I seem to recall reading somewhere that the safety profiles of various energy generation methods take quite a holistic view too, so it's not just operational safety and risk to the general public that's accounted for — construction accidents and accidents during maintenance and decommissioning are also taken into account and (presumably) totted up against the average total kWh generated, and nuclear tends to come out on top when doing this.
It's probably quite anthropocentric though, and I'm not sure how spent fuel factors into it. I'd also take a lot of things with a pinch of salt as I imagine there's a lot of lobbying money flying around from parties with financial interests in any given energy generation field. Books sound good though, I'll put them on my list.
Re: ""Don't you know who I am?"
We had everything stored as UTC. I did suggest presenting the reports in UTC instead of local time, but that got kiboshed because it would "cause confusion". ¯\_(ツ)_/¯
The company's currently looking for a buyer and the founder just jumped ship. Pretty sure some of my reports are the only things that have kept them going as long as they have, and they weren't exactly rocket surgery but I've done backchannel support for the poor sod I left behind at least twice a year since I left (popcorn emoji)
Re: ""Don't you know who I am?"
I ended a conversation with the trading director at my last job with an explanation that, as good as I am, I was as yet unable to control the length of the earth's orbit around the sun.
She'd been ever more insistent over the course of the conversation that there could be no more or less than 52 numbered weeks of precisely 7 days in each trading year, and that anything else was unacceptable. She eventually stormed off and I never talked to her again.
Also spent the Monday following each clock change (well, always the March ones and sometimes the October ones) drawing timelines for various members of the finance department (all chartered) to explain why there weren't any sales for the hour of 0100, or why they seemed to have doubled. More often than not the idea seemed to eventually click with them, and they'd appear to back down. Then thank me for the explanation. And then ask when I'd be fixing it.
I've got a slightly better one than that. I'd just installed Microsoft's own minidump file analyser for Microsoft's own minidump files onto one of the production database servers (there was some sort of pseudo-justifiable reason for doing this on prod).
The installer finished and declared that to before using the software there'd need to be a reboot, and asked if I wished to do this now. Two buttons, OK and Cancel (or possibly Yes and No).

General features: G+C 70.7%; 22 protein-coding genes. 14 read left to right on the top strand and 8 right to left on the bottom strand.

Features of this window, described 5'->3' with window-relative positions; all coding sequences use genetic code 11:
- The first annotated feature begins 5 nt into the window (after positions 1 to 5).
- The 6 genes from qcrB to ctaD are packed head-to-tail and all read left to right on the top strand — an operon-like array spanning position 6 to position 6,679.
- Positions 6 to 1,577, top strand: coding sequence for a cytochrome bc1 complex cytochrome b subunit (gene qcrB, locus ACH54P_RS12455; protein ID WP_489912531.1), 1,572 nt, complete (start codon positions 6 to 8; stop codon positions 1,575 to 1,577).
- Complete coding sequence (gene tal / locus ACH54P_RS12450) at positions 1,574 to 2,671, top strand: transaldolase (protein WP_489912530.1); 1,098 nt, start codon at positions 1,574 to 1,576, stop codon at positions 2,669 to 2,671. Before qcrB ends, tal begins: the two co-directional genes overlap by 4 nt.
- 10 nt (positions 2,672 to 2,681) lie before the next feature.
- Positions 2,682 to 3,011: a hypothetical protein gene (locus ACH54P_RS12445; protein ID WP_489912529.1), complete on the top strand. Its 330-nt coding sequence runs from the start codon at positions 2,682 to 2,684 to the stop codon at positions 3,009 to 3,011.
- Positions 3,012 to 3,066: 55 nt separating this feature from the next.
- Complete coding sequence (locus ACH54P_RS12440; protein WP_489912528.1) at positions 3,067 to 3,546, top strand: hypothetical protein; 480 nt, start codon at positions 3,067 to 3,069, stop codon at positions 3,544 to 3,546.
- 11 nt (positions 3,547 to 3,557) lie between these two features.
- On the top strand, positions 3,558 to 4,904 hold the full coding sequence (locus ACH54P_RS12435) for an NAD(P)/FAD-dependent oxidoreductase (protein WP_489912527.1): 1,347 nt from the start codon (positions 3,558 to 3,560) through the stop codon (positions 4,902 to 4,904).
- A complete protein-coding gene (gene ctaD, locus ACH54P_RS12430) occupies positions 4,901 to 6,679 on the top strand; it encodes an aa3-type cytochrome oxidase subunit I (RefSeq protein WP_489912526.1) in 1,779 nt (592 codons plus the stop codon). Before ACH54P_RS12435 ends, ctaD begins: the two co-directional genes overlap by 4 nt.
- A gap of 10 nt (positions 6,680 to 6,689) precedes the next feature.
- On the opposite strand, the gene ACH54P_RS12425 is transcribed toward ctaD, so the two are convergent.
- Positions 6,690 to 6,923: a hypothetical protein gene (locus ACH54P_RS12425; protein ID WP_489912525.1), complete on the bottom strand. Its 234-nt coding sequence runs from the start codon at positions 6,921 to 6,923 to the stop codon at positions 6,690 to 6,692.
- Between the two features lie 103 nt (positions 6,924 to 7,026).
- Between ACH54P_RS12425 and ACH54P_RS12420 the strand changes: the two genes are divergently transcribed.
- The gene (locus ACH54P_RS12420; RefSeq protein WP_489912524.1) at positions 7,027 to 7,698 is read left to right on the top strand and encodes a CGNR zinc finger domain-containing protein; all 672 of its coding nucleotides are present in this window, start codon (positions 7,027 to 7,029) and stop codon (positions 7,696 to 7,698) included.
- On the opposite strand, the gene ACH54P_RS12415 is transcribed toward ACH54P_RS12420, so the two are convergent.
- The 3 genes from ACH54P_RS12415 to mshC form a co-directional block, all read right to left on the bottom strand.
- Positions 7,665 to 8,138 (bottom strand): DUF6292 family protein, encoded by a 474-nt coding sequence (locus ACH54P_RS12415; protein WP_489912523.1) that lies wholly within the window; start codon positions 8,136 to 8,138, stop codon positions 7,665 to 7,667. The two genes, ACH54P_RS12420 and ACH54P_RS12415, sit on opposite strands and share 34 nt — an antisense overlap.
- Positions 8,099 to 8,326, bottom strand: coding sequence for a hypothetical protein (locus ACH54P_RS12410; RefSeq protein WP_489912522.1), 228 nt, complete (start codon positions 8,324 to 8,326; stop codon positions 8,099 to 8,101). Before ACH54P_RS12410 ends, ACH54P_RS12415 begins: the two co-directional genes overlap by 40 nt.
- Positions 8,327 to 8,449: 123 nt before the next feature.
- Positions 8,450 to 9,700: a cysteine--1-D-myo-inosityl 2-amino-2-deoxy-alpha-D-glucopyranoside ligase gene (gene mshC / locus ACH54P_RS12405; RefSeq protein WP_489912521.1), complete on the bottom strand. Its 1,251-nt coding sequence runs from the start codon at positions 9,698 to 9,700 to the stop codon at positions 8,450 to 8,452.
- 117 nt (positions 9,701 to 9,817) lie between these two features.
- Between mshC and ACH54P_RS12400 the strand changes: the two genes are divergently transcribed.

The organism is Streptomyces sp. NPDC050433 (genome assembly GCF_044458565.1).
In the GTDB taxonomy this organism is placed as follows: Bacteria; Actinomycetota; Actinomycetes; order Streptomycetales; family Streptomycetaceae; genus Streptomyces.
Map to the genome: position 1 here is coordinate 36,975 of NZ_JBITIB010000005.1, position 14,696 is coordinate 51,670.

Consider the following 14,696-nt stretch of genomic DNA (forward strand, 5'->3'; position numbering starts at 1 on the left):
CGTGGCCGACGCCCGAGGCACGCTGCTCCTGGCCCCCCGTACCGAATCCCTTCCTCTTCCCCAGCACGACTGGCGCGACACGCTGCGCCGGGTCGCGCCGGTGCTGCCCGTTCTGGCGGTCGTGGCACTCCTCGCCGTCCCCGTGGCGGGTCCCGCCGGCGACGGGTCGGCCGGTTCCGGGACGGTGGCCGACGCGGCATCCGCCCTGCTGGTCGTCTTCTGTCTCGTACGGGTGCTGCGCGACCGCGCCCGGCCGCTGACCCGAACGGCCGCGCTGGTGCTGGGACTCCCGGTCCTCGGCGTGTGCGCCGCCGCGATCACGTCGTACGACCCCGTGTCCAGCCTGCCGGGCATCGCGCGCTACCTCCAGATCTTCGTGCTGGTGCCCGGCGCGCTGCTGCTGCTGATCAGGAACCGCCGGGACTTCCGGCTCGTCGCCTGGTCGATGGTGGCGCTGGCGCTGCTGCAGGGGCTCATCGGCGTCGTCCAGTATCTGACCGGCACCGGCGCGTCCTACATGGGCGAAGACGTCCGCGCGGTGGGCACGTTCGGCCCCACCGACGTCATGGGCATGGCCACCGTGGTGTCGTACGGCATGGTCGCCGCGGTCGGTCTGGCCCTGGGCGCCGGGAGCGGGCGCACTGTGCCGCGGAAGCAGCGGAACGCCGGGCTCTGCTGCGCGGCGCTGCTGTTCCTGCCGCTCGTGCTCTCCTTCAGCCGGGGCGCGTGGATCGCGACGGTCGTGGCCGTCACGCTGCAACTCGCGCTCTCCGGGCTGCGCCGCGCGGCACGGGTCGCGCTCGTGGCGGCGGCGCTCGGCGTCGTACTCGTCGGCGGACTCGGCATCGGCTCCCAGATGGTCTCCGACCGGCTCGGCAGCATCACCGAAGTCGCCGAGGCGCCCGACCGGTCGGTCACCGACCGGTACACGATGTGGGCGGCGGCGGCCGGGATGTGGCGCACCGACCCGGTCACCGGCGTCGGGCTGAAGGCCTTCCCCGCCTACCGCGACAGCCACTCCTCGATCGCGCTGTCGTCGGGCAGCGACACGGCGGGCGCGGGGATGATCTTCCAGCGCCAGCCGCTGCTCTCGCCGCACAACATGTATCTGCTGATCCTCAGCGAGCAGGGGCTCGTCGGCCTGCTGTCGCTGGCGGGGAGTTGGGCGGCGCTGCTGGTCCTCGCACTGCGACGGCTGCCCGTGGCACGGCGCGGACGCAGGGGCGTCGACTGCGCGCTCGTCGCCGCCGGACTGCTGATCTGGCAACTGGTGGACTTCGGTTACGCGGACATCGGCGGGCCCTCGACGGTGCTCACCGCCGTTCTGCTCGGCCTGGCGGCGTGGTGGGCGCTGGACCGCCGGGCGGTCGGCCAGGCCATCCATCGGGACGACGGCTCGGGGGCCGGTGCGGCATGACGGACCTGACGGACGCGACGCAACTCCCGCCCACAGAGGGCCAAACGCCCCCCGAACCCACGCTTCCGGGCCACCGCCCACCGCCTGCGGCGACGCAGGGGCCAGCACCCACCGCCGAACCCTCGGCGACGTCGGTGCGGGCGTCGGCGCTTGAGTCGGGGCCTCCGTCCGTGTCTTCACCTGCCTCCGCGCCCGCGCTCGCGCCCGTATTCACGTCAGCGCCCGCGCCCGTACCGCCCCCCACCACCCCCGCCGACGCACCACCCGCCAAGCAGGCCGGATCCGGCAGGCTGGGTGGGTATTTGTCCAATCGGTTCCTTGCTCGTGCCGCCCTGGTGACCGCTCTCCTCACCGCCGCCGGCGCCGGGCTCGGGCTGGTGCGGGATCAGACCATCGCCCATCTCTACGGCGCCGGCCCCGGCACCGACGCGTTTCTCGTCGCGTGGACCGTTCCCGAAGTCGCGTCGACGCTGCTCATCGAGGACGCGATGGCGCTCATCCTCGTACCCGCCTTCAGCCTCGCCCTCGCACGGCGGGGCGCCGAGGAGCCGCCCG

Knowing that this message was almost always untrue and I'd be able to use the software without a reboot, and also knowing that if it didn't work I could just schedule the reboot into a maintenance window, and also liking a tidy desktop, I of course clicked Cancel (or No). Cue immediate reboot of production database server.
It certainly taught me a lesson but if I ever get locked in a room with the person responsible for that particular dialogue box it won't be pretty.
MediaWiki. Can't recommend it enough, but of course it can potentially depend on what you want out of a tool.
MediaWiki's open source, so you can do what you want with it, and my number one reason for always suggesting it (especially for knowledge bases, though it applies to other uses too) is that pretty much everybody uses Wikipedia at least once a day — if you leave the visuals mostly alone apart from your own logo and stick to basic formatting and sectioning, your pages will look like Wikipedia articles. I've found this to be invaluable in having people read and comprehend pages quickly. Caveat of course is that you run it yourself somewhere, though the cost of doing that (including learning) probably pales in comparison to paying for an Atlassian product.
I find Confluence to be an unholy mess that's loosely inspired by the idea of a wiki, but with all the good bits cut out and a ropey sociopathic WYSIWYG editor sellotaped onto the side (wiki markup was once supported and is now removed, and markdown isn't a thing AFAICT). Basic needs like linking to a section of a page are either impossible or can very occasionally be achieved with a lot of clicking and copy-pasting of weirdly-formatted URLs that you sometimes have to construct by getting <div> ids out of the page source. Even linking to another Confluence page is a chore. Flowing doesn't seem to be a thing, so you have to put things in "columns" which the WYSIWYG editor helpfully displays as…rows, and keep manually adjusting the widths as you go. To be fair to Atlassian the ⟨I⟩ in WYSIWYG can arguably stand for "isn't", so I think they're covered. The vast majority of basic features that I've been unable to find I've then Googled, and found a ticket (or several) in Atlassian's Jira instance telling the multiple users requesting it that ( you used to be able to do it, but that feature was removed | you can only do it via a third-party extension | it's not possible and we're committed to making sure it'll never be possible ). That's when their own Jira isn't either failing to render half the elements on the page, or down entirely.
I'll admit that Confluence is marginally better than my brief experiences of SharePoint though.